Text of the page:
John Marlow Thompson

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John Marlow Thompson
Born (1914-08-16)16 August 1914
Keynsham, Somerset
Died 23 July 1994(1994-07-23) (aged 79)
Brighton, Sussex
Allegiance  United Kingdom
Service/branch  Royal Air Force
Years of service 1934–1966
Rank Air Commodore
Commands held Military Air Traffic Organisation (1962–66)
Director of Air Defence (1958–60)
RAF Leeming (1957–58)
No. 338 Wing RAF (1944)
RAF Hal Far (1943–44)
No. 350 Squadron RAF (1941–42)
No. 131 Squadron RAF (1941)
No. 111 Squadron RAF (1940)
Battles/wars

Second World War

Awards Commander of the Order of the British Empire
Distinguished Service Order
Distinguished Flying Cross & Bar
Air Force Cross
Military Cross, First Class (Belgium)

Air Commodore John Marlow Thompson CBE, DSO, DFC & Bar, AFC (16 August 1914 – 23 July 1994) was a Royal Air Force (RAF) officer and a flying ace of the Second World War.

Thompson was born on 16 August 1914 in Keynsham, Somerset and he joined the Royal Air Force on 16 March 1934.

He finished his pilot training in March 1935 and was posted to No. 29 Squadron. By 1937 he was a flight commander with No. 151 Squadron and then with promotion to acting squadron leader he took command of No. 111 Squadron with Hawker Hurricanes in January 1940.

He moved on to an air staff position with 11 Group in October 1940. He gained command of No. 131 Squadron in June 1941 and in November 1941 he became the commanding officer of No. 350 (Belgian) Squadron.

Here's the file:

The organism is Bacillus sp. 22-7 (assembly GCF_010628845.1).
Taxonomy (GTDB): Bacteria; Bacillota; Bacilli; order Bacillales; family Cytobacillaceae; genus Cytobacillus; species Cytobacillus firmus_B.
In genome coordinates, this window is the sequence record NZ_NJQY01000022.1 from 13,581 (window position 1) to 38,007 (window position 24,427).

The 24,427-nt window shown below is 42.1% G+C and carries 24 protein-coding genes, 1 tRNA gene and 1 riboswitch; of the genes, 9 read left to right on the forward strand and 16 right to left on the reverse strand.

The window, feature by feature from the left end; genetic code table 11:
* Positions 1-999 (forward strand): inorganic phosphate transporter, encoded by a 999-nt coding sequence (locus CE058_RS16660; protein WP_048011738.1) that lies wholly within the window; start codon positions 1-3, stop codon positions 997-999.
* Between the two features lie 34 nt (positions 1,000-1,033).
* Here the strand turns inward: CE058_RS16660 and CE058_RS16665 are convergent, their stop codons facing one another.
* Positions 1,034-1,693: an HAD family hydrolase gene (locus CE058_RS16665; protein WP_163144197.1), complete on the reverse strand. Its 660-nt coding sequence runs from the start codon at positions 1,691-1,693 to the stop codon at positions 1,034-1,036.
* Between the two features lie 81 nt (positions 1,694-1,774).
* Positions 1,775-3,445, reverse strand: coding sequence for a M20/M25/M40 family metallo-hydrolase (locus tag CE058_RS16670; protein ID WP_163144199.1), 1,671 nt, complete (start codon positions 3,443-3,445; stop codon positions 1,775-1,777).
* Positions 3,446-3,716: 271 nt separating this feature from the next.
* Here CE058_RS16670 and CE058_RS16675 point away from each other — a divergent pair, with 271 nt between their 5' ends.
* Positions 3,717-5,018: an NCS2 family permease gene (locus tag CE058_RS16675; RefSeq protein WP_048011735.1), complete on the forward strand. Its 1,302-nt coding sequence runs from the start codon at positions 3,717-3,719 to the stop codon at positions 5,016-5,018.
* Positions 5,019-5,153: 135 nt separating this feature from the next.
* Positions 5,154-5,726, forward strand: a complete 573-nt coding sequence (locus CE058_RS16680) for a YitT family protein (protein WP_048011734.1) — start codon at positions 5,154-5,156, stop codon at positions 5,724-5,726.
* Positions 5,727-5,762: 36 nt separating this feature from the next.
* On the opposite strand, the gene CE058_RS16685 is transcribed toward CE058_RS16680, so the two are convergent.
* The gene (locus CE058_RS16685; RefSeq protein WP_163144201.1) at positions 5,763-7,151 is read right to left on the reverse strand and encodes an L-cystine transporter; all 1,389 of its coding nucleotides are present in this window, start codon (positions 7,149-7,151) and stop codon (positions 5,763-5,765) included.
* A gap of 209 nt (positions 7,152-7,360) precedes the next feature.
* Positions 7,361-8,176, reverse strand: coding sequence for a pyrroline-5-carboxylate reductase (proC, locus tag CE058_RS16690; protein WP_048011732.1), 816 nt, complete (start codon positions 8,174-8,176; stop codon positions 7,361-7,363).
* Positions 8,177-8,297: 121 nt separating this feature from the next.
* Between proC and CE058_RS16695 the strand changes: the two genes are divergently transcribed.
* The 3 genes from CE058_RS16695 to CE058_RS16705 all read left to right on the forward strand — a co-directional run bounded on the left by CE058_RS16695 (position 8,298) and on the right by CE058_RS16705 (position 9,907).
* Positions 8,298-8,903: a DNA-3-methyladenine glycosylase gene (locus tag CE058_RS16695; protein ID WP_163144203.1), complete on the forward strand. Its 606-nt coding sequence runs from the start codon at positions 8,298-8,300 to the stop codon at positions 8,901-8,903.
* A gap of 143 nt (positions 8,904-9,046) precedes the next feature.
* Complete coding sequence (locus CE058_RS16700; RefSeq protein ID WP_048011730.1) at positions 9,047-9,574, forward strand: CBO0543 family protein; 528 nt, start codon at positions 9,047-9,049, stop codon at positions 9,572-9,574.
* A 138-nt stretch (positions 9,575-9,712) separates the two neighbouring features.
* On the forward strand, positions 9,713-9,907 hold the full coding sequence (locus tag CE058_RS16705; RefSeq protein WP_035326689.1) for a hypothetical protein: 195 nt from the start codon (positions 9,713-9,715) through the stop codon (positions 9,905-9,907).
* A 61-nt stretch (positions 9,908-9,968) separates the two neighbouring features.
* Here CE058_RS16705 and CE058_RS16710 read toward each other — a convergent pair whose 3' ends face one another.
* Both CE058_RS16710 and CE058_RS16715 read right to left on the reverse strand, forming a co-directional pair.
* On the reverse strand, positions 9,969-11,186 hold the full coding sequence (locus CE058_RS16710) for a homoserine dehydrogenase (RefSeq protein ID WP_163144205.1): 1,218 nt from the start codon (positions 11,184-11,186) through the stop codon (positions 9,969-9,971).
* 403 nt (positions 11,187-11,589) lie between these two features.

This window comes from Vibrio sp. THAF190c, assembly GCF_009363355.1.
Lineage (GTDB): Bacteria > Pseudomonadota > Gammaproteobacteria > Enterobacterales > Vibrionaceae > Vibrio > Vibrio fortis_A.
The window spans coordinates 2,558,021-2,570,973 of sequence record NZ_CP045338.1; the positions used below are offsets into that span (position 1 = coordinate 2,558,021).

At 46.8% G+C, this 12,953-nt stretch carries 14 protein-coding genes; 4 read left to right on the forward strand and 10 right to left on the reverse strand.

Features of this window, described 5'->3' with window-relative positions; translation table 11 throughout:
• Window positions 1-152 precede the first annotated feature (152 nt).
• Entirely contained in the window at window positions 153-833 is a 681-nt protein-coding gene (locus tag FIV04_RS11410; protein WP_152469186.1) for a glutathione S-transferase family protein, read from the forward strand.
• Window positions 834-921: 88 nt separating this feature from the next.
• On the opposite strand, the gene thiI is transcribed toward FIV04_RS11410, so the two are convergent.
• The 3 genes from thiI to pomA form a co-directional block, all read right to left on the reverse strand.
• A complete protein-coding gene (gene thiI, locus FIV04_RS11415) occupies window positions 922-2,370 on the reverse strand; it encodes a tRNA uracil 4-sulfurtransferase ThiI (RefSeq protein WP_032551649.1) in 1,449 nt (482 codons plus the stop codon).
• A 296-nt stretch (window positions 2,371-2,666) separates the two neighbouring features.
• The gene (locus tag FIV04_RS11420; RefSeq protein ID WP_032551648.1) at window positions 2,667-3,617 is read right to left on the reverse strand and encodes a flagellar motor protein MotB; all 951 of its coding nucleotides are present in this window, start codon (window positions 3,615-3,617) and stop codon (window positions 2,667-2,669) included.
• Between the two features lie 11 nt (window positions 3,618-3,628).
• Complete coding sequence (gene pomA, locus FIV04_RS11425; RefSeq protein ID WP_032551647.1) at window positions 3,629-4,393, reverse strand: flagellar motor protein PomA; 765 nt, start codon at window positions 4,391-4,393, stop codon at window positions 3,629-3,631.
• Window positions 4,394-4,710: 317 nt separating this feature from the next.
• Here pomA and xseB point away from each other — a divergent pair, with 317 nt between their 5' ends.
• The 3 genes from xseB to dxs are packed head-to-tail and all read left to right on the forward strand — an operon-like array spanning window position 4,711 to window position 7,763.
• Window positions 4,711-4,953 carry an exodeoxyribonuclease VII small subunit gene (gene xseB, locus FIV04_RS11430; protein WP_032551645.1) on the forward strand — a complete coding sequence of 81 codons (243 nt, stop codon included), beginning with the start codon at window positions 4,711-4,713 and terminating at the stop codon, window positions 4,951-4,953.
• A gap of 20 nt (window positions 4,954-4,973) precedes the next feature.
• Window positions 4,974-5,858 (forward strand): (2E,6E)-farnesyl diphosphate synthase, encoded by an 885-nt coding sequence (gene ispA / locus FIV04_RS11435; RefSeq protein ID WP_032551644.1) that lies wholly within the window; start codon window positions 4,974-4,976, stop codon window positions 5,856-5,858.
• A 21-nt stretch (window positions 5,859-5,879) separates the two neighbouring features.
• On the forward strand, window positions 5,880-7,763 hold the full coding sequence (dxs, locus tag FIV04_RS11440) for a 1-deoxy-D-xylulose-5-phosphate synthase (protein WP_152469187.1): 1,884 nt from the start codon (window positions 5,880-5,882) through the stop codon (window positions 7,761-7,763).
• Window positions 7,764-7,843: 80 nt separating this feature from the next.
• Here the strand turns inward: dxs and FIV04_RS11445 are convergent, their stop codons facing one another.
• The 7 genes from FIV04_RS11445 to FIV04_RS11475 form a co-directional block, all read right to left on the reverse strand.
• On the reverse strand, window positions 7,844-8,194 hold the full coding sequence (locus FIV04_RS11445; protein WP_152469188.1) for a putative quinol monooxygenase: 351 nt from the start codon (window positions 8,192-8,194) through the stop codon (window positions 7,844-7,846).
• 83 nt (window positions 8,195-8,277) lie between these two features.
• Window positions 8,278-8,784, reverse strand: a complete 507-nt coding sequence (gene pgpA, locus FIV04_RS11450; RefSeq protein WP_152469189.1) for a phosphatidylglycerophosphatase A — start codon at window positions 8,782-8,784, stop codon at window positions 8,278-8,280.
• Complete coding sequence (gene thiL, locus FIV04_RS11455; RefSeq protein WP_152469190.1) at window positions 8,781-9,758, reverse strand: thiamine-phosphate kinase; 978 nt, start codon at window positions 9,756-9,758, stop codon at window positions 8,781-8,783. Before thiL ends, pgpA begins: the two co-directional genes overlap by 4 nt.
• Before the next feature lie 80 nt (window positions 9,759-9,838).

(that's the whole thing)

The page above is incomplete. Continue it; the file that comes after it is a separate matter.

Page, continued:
In early 1942 he was moved to the Middle East to become a wing leader and later commanding officer of RAF Hal Far on Malta at the end of 1943.

Thompson attended staff college in 1945 and by 1957 was officer commanding RAF Leeming, becoming the Director of Air Defence in December 1958. His last appointment was at HQ Military Air Traffic Organisation in 1962 until he retired in September 1966.

Fighter ace[edit]

Thompson first saw action during the Battle of France, leading a detachment of 111 Squadron. His Hurricane was damaged by Bf 110s on 19 May, and he force-landed. He claimed two victories confirmed and 3 unconfirmed during this period. Under his command 111 Squadron provided escort for the Fleet Air Arm's bombing operations over the French coast during June 1940.He flew during the Battle of Britain, and was awarded the Distinguished Flying Cross (DFC) in September. Thompson claimed a further four victories during the Battle.

During August- October 1942, as Hal Far Wing Leader on Malta, Thompson claimed two more victories, a Ju 88 of KG 54 and a JG 27 Bf 109-F, and several aircraft damaged. After a spell as OC, No 338 Wing, by March 1944 he was SASO, HQ, No 210 Group. By the end of the war in May 1945 Thompson was Sector Commander stationed at RAF North Weald.

At the end of the Second World War Thompson had eight confirmed destroyed and two shared, three unconfirmed destroyed, one probable and one shared and seven damaged.[1]

Post-war[edit]